Scholz's star and companion brown dwarf N/A 0.82+0.37
−0.22
−78.5±0.7 22.2±0.2 A: M9V
B: T5
A: 0.095
B: 0.063
18.3 Monoceros 07h 20m 03.20s −08° 46′ 51.2″
2MASS J2146+3813 N/A 1.56+0.13
−0.11
71.6+5.8
−5.0
22.9858±0.0034 M5V ~0.15 10.82 Cygnus 21h 46m 22.285s +38° 13′ 03.12″
CD-69 2001 N/A 1.614+0.071
−0.070
−1905±12 332.61±0.55 K4V 0.61 11.13 Indus 21h 40m 31.514s −69° 25′ 14.58″
2MASS J0621-0101 N/A 1.69+0.47
−0.40
−3179+95
−99
428.8±3.1 G5V 0.96 11.9 Orion 06h 21m 34.807s −01° 01′ 55.01″
HD 49995 N/A 1.79+0.24
−0.21
−4200+160
−170
439.74±0.59 A: F3V
B: M1V
A: 1.48
B: 0.49
8.78 Canis Major 06h 50m 20.810s −18° 37′ 30.58″
2MASS J0634-7449 N/A 2.043+0.043
−0.042
−894±12 212.41±0.15 mid K ~0.6 12.69 Mensa 06h 34m 29.385s −74° 49′ 47.12″
UCAC2 15719371 N/A 2.44+0.12
−0.11
−4239+90
−93
280.80±0.26 K4V 0.66 12.58 Antlia 09h 44m 09.884s −37° 45′ 31.09″
TYC 1662-1962-1 N/A 2.615+0.066
−0.064
−1524±15 286.51±0.40 Early K ~0.8 10.95 Vulpecula 21h 14m 32.911s +21° 53′ 32.76″
BD-21 1529 N/A 2.699+0.063
−0.062
−1659+8.7
−8.8
368.48±0.56 G5V ~0.95 9.67 Canis Major 06h 37m 48.004s −21° 22′ 21.94″
2MASS J0409+0245 N/A 2.756+0.055
−0.054
914±12 101.570±0.086 Early M ~0.4 11.73 Taurus 04h 09m 02.050s +02° 45′ 38.32″
Gliese 3649 N/A 2.954+0.077
−0.073
−510±12 54.435±0.023 M1 0.49 10.85 Leo 11h 12m 38.97s +18° 56′ 05.4″
2MASS J1921-1244 N/A 2.98+0.32
−0.27
−3370+220
−250
376.46±0.73 K6V 0.69 12.46 Sagittarius 19h 21m 58.124s −12° 43′ 58.61″
Ross 248 N/A 3.02763±0.00096 38.3166±0.0073 10.3057±0.0014 M6V 0.136 12.29 Andromeda 23h 41m 54.99s +44° 10′ 40.8″
Proxima Centauri 70890 3.1062±0.0024 28.673±0.042 4.24646±0.00028 M5Ve 0.15 11.05 Centaurus 14h 29m 42.949s −62° 40′ 46.14″
TYC 9387-2515-1 N/A 3.198+0.082
−0.081
−1498.7+9.6
−9.8
401.96±0.54 K1V 0.86 11.45 Mensa 06h 18m 54.643s −80° 19′ 16.54″
Alpha Centauri AB A: 71683
B: 71685
3.242±0.060 29.63+1.00
−0.98
4.321±0.024 A: G2V
B: K1V
A: 1.100
B: 0.907[68]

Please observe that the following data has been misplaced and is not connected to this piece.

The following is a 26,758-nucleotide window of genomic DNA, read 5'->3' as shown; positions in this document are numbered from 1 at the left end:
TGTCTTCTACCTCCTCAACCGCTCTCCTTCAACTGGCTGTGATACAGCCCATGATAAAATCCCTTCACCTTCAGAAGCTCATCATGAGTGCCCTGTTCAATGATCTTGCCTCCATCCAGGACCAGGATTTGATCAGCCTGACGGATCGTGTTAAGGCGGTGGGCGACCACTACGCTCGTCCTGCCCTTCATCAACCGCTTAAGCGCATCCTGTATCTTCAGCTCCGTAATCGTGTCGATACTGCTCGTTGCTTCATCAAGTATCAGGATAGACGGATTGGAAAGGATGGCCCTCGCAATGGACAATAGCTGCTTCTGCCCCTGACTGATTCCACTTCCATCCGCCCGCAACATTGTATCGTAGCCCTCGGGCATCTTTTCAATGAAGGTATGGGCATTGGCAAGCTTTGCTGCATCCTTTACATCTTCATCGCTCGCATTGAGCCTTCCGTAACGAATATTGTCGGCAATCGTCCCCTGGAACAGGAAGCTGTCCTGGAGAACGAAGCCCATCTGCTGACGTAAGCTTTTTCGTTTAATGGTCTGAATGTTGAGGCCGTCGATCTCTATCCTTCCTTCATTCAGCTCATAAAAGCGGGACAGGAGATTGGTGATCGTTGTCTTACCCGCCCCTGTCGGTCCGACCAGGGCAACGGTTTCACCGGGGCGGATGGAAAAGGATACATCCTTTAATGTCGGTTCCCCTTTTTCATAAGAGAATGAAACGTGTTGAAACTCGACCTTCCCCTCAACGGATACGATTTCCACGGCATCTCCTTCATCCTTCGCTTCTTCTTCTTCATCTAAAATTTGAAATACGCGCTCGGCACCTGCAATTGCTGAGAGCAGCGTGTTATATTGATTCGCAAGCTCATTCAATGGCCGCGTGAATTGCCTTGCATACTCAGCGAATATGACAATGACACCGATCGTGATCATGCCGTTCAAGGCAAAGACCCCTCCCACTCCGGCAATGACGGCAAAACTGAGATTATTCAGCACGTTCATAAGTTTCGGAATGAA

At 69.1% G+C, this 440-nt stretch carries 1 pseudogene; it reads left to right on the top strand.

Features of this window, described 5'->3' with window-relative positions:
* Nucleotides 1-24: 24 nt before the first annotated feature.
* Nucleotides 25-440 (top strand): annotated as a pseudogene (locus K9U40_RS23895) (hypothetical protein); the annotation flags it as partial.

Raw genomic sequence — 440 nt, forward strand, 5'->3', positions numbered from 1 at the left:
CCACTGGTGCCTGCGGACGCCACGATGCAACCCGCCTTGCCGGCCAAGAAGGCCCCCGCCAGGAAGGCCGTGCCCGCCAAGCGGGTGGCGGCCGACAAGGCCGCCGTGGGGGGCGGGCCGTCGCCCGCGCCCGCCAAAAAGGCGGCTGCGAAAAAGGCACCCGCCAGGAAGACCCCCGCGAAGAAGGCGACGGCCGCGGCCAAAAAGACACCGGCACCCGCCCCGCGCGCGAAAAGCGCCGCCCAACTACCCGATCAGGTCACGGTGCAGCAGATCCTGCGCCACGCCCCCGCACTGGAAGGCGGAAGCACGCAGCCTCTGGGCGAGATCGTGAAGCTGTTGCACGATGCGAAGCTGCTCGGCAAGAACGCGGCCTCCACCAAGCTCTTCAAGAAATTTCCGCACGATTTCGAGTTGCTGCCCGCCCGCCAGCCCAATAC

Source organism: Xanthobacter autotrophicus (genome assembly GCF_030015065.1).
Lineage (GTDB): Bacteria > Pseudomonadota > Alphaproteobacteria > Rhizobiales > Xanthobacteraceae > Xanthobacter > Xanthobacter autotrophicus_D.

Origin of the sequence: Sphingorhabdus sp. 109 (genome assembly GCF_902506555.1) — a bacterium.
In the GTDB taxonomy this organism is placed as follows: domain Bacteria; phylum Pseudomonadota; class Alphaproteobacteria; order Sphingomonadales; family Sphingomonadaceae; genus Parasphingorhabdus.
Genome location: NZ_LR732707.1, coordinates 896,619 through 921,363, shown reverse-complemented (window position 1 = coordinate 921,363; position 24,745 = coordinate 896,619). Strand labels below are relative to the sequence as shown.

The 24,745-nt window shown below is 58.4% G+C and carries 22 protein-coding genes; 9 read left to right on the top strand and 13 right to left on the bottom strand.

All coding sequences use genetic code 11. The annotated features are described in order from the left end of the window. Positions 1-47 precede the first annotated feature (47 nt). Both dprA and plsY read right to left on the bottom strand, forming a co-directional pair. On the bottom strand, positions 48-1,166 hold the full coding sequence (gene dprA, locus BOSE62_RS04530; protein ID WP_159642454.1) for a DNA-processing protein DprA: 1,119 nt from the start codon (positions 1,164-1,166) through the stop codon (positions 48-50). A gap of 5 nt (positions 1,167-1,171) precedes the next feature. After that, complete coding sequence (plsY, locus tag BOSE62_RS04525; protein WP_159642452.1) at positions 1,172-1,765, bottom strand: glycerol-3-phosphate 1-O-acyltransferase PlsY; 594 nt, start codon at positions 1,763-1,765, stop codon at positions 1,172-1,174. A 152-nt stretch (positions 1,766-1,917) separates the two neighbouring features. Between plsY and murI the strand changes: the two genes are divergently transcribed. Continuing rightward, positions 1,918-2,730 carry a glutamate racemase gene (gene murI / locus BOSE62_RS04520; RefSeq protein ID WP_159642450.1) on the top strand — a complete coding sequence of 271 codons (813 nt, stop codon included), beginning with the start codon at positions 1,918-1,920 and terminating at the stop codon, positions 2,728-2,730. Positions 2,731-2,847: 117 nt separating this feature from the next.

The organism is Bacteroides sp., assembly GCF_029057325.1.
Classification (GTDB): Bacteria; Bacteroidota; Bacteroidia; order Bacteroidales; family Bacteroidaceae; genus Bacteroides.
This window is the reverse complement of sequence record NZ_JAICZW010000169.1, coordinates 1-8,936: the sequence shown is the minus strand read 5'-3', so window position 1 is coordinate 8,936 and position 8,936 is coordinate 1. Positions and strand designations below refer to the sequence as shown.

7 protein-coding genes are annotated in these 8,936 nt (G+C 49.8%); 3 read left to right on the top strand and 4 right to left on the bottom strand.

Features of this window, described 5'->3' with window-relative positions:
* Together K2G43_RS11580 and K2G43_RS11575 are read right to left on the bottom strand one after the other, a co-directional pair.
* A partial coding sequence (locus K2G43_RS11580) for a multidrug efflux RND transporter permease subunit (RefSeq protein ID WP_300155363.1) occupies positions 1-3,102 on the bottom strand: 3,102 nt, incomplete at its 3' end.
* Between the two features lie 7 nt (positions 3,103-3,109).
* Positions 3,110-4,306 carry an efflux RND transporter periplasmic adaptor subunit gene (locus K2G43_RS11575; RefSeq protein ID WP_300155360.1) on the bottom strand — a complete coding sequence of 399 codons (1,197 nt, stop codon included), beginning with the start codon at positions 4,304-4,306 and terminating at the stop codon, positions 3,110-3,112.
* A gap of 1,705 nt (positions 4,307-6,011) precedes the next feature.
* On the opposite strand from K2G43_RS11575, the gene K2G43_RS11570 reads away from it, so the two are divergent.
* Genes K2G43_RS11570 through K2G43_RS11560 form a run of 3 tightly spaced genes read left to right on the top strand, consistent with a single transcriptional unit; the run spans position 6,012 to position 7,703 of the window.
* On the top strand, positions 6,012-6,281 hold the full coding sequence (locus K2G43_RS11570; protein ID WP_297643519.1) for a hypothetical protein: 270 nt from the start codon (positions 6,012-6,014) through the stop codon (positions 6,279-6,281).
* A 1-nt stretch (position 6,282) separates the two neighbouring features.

A: -0.01
B: +1.33
Centaurus 14h 39m 36.495s −60° 50′ 02.31″
2MASS J1638-6355 N/A 3.34+0.32
−0.30
−1417+32
−33
468.5±4.2 K2V 0.82 12.44 Triangulum Australe 16h 38m 21.759s −63° 55′ 13.16″
HIP 117795 117795 3.4135±0.0054 93.277±0.097 87.166±0.031 K8V ~0.5 10.6 Cassiopeia 23h 53m 20.014s +59° 56′ 42.95″
Gliese 445 57544 3.44376±0.00086 46.1489±0.0056 17.1368±0.0017 M4 0.15? 10.8 Camelopardalis 11h 47m 41.377s +78° 41′ 28.18″
2MASS J0542+3217 N/A 3.52+0.89
−0.82
6040+220
−200
884.6±2.4 A: G4V
B: K0V
A: 1.01
B: 0.85
12.80 Auriga 05h 42m 38.349s +32° 17′ 29.85″
2MASS J0625-2408 N/A 3.636+0.102
−0.099
−1841+24
−25
534.88±0.93 K/M ~0.5 12.91 Canis Major 06h 25m 42.744s −24° 08′ 35.02″
Barnard's Star 87937 3.77059±0.00046 11.7374±0.0013 5.96290±0.00044 sdM4 0.144 9.54 Ophiuchus 17h 57m 48.498s +04° 41′ 36.25″
BD+05 1792 N/A 3.957+0.043
−0.042
−960.6+3.6
−3.7
239.73±0.33 G2V 1.07 8.58 Gemini 07h 48m 07.037s +05° 27′ 22.51″
2MASS J2241-2759 N/A 4.01±0.16 −2784+41
−42
411.06±0.76 K7V ~0.5 12.28 Piscis Austrinus 22h 41m 50.996s −27° 59′ 47.04″
StKM 1-554 N/A 4.191+0.047
−0.046
−546.5+4.4
−4.5
151.97±0.19 M0V 0.65 12.17 Orion 05h 14m 01.871s +05° 22′ 56.26″
Gliese 3379 N/A 4.1915±0.0023 −156.190±0.051 16.9861±0.0027 M3.5V 0.19 11.31 Orion 06h 00m 03.824s +02° 42′ 22.97″
2MASS J1724-0522 N/A 4.24+0.44
−0.40
3120+170
−160
489.5±1.3 K0V 0.86 12.73 Ophiuchus 17h 24m 55.056s −05° 22′ 11.45″
2MASS J1936+3627 N/A 4.28+0.64
−0.59
3880+130
−120
671.6±3.4 G5.5V 0.95 12.2 Cygnus 19h 36m 57.294s +36° 27′ 57.71″
2MASS J0710+5228 N/A 4.325+0.074
−0.072
510.1+7.9
−7.7
90.949±0.050 M3V 0.33 12.52 Lynx 07h 10m 52.167s +52° 28′ 18.49″
StKM 1-1456 N/A 4.330+0.060
−0.059
1219±11 144.934±0.095 A: K5V
B: M8V
A: 0.81
B: 0.09
10.58 Hercules 17h 17m 31.118s +15° 34′ 55.35″
HD 146248 N/A 4.345+0.054
−0.053
−1142.5+7.3
−7.4
334.87±0.47 G2/3IV 1.23 9.47 Triangulum Australe 16h 19m 27.875s −64° 50′ 34.38″
Zeta Leporis 27288 4.43+0.33
−0.30
−878+42
−46
72.81±0.40 A2Vann 2.0 3.55 Lepus 05h 46m 57.341s −14° 49′ 19.02″
HD 68814 40317 4.668+0.086
−0.085
−2213±11 259.85±0.30 G6V 0.98 9.57 Hydra 08h 13m 57.112s −04° 03′ 12.56″
Lalande 21185 54035 4.6965±0.0044 22.010±0.026 8.30437±0.00068 M2V 0.39 7.52 Ursa Major 11h 03m 20.194s +35° 58′ 11.55″
2MASS J1724+0355 N/A 4.74+0.16
−0.15
2130+52
−50
254.99±0.26 G8V 0.85 12.54 Ophiuchus 17h 24m 34.633s +03° 55′ 26.75″
2MASS J1941-4602 N/A 4.868+0.074
−0.072
−461.7+6.3
−6.5
66.848±0.033 M4-M6 ~0.15 12.4 Telescopium 19h 41m 53.18s −46° 02′ 31.4″
TYC 94-1074-1 N/A 5.00±0.11 −1068.2+8.3
−8.4
316.37±0.71 K4V 0.72 11.25 Taurus 04h 34m 35.456s +06° 30′ 26.18″


See also[edit]

Notes[edit]

  1. ^ a b Parallaxes given by RECONS are a weighted mean of values in the sources given, as well as measurements by the RECONS program.
  2. ^ Might not be within 5 parsecs of the Sun.

References[edit]